Presentation on theme: "Lecture 2 review Maximizing long term harvest can generally be achieved by following a “fixed escapement” harvest rule WHICH BRINGS STOCK TO ITS MOST PRODUCTIVE."— Presentation transcript:
Lecture 2 review Maximizing long term harvest can generally be achieved by following a “fixed escapement” harvest rule WHICH BRINGS STOCK TO ITS MOST PRODUCTIVE SIZE AS QUICKLY AS POSSIBLE THEN HOLDS STOCK AT THAT SIZE Nearly the same long term harvest can be achieved by following a “fixed exploitation rate” rule, much less damaging to fishers Tactics for regulating harvest rates involve either input (effort) or output (catch) controls Output controls are dangerous and require accurate assessments of stock size Complex management objectives and performance measures are an invitation to gridlock in decision making
Limits to compensatory responses Most populations exhibit high juvenile survival at very low densities But occasionally (5-10%?) compensation fails at low densities, leading to low equilibrium or extinction N SJ N -Allee effect (eggs don’t get fertilized, eg scallops); rare -Cultivation/depensation (competitors/predators of juveniles increase when N is low, eg bass-bluegill) -Trophic cascades (green water/clear water states) -Botsford’s effect (size dependent cannibalism) (Invasive species have to exhibit this ability)
Life history trajectories Whenever you handle a fish, ALWAYS ask yourself these questions: –How old is it? –Where was it spawned? –Where will it spawn?
Life history stanzas (partitions of the life history trajectory) The eggie Larval drift, density- independent mortality Juvenile migration First juvenile nursery area: small, strong density-dependence in mortality Spread into larger juvenile nursery area(s), mortality much lower Adult foraging areas, most often with complex seasonal migration patterns Spawning migration Fractal, complex diurnal movement
Characteristics of LHT There is typically very strong selection for behaviors that take fish back to spawn in the places where they were successfully produced (this is not just a salmon thing) Seasonal migrations become more pronounced as fish grow Time Random model Distance from tagging site Migration model Distance from tagging site Time
Characteristics of LHT Natural mortality rates vary as M=k/(body length), starting at a few percent per day and often falling to a few percent per year Body growth typically follows a vonBertalanffy length curve of the form length=L [1-e -K(a-ao) ] Sometimes there is a “kink” in the growth curve, with small juveniles either showing extra fast growth (if they seek warm microhabitats) or extra slow growth (if they face very high predation risk).
Is the Beverton-Holt invariant M/K=1.6 a valid generalization for stock assessment?
Characteristics of LHT Maturation typically occurs at 50%-70% of maximum body length, with fecundity then being proportional to body weight But some fish like these New Zealand brown trout practically stop growing at maturity, and make massive (45%) investments in eggs (Hayes et al TAFS 2000)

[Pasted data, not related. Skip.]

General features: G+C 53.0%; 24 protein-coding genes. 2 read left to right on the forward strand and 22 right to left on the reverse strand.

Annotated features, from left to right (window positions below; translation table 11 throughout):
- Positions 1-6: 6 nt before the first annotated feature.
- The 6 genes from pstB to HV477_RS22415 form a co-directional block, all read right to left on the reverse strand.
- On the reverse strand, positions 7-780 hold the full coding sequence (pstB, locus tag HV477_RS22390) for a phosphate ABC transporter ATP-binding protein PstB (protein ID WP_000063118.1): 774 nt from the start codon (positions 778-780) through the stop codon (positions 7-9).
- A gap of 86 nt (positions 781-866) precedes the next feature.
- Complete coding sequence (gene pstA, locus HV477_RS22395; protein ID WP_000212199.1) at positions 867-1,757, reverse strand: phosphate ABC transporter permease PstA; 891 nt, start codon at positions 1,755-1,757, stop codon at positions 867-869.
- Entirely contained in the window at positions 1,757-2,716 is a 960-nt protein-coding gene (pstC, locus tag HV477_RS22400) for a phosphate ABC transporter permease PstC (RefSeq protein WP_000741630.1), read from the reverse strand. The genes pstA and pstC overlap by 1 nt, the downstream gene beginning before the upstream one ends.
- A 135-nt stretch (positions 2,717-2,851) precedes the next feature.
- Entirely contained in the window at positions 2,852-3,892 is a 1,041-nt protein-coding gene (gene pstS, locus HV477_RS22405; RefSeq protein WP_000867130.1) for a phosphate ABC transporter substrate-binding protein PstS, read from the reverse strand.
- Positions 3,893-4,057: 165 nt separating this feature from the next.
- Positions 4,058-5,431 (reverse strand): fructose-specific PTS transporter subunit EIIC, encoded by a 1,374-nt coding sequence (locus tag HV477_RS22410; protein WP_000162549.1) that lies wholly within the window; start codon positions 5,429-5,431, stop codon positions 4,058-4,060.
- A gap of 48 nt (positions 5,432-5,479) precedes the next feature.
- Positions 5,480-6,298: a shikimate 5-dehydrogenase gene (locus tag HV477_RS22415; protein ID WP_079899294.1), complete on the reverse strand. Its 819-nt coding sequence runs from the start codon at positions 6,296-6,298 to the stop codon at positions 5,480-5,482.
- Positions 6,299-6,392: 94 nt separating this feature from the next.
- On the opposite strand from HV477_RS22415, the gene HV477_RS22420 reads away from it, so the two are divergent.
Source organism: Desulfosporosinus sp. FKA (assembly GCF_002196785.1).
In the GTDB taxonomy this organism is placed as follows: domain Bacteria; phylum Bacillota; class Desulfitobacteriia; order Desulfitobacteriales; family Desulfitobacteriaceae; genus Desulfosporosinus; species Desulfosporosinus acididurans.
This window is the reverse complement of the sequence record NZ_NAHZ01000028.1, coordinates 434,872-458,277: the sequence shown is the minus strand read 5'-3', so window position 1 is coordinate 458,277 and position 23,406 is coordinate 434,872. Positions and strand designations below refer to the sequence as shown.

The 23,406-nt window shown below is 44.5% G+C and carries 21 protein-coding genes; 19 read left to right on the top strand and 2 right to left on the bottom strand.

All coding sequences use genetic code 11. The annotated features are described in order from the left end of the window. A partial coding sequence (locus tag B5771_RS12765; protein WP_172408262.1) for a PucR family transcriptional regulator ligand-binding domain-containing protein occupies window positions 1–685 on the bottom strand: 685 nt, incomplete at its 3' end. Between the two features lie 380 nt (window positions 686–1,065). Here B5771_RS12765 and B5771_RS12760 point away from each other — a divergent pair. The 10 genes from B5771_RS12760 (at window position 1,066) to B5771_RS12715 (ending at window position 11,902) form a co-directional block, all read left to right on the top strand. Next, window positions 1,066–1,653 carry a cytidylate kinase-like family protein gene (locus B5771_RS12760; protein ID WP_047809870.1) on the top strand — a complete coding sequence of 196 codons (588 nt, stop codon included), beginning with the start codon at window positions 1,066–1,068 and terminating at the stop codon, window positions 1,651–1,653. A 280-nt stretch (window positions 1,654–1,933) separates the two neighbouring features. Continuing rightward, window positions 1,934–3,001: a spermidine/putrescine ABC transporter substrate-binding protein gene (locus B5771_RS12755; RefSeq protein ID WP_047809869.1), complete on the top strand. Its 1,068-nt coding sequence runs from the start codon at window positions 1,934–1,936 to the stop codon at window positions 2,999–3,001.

Representing LHT in models Age structure accounting (block trajectory by even age intervals) Stanza structure accounting (Ecosim) Individual-based models (track movement) [N 1 N 2 N 3 …] t [N 1 N 2 N 3 …] t+1 (easy in spreadsheets) X,Y positions and fates of large sample of individuals
Ways to represent space in models Total areas by habitat class, without regard to spatial arrangement (A 1,A 2,…) Irregular spatial areas (“polygons”) Regular spatial cells (“rasters”) A1A1 A2A2
Spatial Management Dealing with complex dynamics
Spatial management is not just about MPAs Dynamic organization of shrimp fisheries: lessons for assessment, cooperative management Fishing for information: using logbook data to understand spatial stock structure and opportunities for more selective fishing practices Methods for modeling spatial stock dynamics
Contrasting management regimes St. Vincent Gulf (collapsed) –Ethnic fishery –Combative participants, severe misreporting –Assessments based on simple catch-effort relationships Spencer Gulf (sustained) –Cohesive fishing communities –Neil Carrick: dogged persistence, many bar fights to develop cooperative approach –Regulatory structure based on adaptive fishing policy (time-area closures) based on repeated surveys and openings each year
Assessment modeling options Empirical approach: fishing for information to map stock distribution and abundance several times during each season, cpue-based rule for ending annual fishery before depletion of spawning stock “Mechanistic” approach: develop detailed spatial model of physical drivers (currents, temperature, salinity), predict prawn recruitment, survival, movement (The mechanistic approach led to very costly research and modeling, never worked)
Multispecies fisheries: tradeoffs caused by technical interactions so some stocks overfished at MSY Skeena River sockeye salmon example: many stocks overfished at F msy
Selective fishing practices to achieve variable F targets over species Most common: forced discarding of sensitive species (e.g. escape ramps for dolphins) Modification of gear deployment (e.g. bait types, set depths, mesh sizes, escape gaps and grids) Selective space-time openings (e.g. salmon)
Temporal selectivity: Skeena River gillnet fishery example
Spatial selectivity Use detailed logbook and survey data to map species distributions, identify areas of high overlap and/or density of sensitive species (e.g. Fishmap) Adaptive spatial closures based on the mapping (e.g. Carrick’s shrimp fishery) Also use the mapping to develop “folly- fantasy” spatial cpue indices for long-term stock assessment
Partial separations in spatial distributions, BC trawl fishery Sensitive species (longspine rockfish, Fmsy=0.05) Productive species (English sole, F msy =0.2)
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